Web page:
George Washington Papers

From George Washington to Brigadier General Anthony Wayne, 21 October 1779

To Brigadier General Anthony Wayne

Head Quarters [West Point] Octor 21st 17791

Dr Sir,

Since writing to you this morning I have received accounts from deserters which seem strongly to indicate a speedy evacuation of Verplanks & Stoney Points—There is some reason to think that Verplanks was left last night. The deserters add that the Grenadiers were embarked and laying off against Fort Washington and that two other regiments were under orders to Embark at a moments warning.2 If this be true, we should suppose that they have some meaning by the maneuvre—perhaps an attempt to strike you and the Troops in your neighbourhood, or Genl Howe with those under him upon the East side, after having joined the force of the Garrisons to those before mentioned. This is mere matter of opinion, founded upon what may turn out false information, but I have thought it proper to put you upon your guard—And you will be pleased to communicate this to Lord Stirling, if he has joined his division or the Commanding Officer, if he has not. I am Dr Sir Yr Mo., Obet, servt

Go: Washington

P.s. Should the Enemy evacuate Stoney Point you will take possession of it, with the necessary caution.3

LS, in Richard Kidder Meade’s writing, PHi: Wayne Papers; Df, DLC:GW; Varick transcript, DLC:GW. GW signed the cover of the LS, which is addressed to Wayne at Haverstraw, New York. GW sent this letter by express, and Wayne received it at 11 P.M. (see Wayne to GW, 22 Oct. [PHi: Wayne Papers]).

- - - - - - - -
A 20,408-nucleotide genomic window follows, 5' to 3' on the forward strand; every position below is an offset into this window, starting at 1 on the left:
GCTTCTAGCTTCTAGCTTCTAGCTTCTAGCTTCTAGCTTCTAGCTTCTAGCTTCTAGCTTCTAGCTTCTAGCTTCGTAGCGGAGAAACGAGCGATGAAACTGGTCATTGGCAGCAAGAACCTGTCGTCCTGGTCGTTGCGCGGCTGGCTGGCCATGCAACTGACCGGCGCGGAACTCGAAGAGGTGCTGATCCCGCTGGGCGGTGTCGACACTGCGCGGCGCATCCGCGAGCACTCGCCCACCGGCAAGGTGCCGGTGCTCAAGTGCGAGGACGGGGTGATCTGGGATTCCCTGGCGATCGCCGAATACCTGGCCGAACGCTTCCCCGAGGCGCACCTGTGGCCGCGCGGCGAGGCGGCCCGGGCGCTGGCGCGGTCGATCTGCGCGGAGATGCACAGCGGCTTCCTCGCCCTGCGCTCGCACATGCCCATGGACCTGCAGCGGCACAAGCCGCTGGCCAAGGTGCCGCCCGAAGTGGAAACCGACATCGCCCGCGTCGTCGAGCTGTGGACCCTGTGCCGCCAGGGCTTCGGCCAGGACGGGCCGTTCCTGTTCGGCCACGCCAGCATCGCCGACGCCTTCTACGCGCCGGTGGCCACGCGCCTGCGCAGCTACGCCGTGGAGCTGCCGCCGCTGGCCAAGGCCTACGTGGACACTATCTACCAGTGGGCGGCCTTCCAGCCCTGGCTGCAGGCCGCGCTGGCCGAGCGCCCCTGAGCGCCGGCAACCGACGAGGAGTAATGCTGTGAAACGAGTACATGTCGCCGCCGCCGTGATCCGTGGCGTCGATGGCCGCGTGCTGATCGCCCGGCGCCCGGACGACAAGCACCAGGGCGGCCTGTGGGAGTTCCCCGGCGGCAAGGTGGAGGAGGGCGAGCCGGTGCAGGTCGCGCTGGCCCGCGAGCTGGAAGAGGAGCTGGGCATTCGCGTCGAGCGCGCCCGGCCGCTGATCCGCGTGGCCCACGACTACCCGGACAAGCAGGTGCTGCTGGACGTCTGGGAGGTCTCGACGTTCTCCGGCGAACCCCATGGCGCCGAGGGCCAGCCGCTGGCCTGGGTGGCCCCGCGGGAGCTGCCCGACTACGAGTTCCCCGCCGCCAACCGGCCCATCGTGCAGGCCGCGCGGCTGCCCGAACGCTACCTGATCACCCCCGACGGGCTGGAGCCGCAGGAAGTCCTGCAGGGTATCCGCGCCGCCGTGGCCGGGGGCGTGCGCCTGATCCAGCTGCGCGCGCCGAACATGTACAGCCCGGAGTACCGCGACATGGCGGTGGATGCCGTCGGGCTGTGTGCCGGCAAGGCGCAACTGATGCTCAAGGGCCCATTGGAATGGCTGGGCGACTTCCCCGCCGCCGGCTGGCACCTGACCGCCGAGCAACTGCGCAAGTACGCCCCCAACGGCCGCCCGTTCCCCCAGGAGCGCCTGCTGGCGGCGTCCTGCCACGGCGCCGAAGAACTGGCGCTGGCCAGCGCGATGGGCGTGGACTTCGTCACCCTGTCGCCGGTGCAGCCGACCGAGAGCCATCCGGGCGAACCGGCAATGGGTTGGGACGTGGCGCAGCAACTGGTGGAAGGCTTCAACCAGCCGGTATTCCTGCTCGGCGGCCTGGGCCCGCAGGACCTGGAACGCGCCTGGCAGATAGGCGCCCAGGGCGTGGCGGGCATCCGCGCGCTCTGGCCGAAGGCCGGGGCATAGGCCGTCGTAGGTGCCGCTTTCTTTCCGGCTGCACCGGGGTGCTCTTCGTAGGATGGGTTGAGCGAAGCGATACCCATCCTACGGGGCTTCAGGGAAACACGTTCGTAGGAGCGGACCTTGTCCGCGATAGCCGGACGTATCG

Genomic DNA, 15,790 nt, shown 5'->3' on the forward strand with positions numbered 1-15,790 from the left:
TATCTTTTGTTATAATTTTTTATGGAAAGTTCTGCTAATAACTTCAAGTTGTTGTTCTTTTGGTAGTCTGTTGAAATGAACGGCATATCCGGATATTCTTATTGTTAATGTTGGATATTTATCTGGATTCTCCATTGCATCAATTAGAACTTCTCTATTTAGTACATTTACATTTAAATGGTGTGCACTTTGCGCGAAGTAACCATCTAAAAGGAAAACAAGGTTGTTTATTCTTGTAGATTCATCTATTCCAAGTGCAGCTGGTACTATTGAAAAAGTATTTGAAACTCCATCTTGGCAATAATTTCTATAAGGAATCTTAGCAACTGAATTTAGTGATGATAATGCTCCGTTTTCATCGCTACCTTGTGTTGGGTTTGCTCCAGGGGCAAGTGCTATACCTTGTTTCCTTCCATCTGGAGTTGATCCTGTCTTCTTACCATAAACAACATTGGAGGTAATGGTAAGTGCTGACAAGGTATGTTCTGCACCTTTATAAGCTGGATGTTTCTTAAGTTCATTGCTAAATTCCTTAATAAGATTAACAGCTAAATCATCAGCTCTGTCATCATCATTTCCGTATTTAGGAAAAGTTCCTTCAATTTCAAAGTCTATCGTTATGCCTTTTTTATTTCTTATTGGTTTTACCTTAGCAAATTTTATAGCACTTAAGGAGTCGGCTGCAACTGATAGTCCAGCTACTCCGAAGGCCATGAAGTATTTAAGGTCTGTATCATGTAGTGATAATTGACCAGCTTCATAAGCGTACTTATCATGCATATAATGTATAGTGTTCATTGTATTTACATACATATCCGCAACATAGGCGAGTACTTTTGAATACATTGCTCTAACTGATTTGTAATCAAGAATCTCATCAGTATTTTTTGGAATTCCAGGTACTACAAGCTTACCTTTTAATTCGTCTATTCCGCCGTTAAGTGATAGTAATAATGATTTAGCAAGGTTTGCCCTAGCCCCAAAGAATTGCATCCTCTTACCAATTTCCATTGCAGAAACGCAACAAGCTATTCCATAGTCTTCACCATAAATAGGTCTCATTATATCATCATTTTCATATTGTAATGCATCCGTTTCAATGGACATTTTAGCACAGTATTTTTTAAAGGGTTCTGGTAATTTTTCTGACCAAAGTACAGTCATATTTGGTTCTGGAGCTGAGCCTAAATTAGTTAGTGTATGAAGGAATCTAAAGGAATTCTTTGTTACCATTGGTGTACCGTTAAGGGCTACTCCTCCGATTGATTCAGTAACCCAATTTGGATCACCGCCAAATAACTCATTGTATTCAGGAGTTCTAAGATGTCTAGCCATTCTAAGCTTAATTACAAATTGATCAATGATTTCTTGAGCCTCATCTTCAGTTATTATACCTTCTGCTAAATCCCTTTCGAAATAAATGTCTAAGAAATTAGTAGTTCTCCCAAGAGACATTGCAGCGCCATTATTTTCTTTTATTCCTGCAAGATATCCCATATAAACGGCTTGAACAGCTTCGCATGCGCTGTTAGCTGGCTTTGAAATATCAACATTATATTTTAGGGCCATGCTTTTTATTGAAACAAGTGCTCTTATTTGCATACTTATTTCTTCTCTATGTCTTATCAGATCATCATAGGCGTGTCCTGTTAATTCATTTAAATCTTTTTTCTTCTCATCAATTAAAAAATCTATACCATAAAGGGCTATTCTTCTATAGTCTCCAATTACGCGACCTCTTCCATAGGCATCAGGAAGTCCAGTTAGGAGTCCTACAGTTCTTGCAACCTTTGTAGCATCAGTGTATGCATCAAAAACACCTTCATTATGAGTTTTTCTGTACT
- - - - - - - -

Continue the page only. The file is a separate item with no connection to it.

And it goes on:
1The draft is dated this date at “2 oClock P.M.

2The British evacuated both Verplanck Point and Stony Point, N.Y., on this date (see Wayne to GW, 22 Oct., PHi). A British officer stationed at New York wrote in his journal entry for 24 Oct.: “The 42nd, 63rd. & 64th Regiments, the loyal Americans, Kings American Regiment, Ferguson’s Corps, the Light Companies of the 82nd. came down from Verplank’s & Stoney Point” (Ritchie, “New York Diary,” description begins Carson I. A. Ritchie, ed. “A New York Diary [British army officer’s journal] of the Revolutionary War.” New-York Historical Society Quarterly 50 (1966): 221–80, 401–46. description ends 441). Gen. Henry Clinton, British commander in chief, later claimed that the importance of the forts “ceased the moment I gave up offensive operations on the Hudson, which was the chief purpose that induced me to lay hold of them” (Willcox, American Rebellion, description begins William B. Willcox, ed. The American Rebellion: Sir Henry Clinton’s Narrative of His Campaigns, 1775–1782, with an Appendix of Original Documents. New Haven, 1954. description ends 147).

3Wayne’s light infantry occupied the fortifications at Stony Point on this date (see Wayne to GW, 22 Oct., PHi). GW inspected the fortifications at Stony Point and Verplanck Point on 23 October. See GW to William Heath, 22 Oct. (MHi), and GW to Wayne, same date (PHi).

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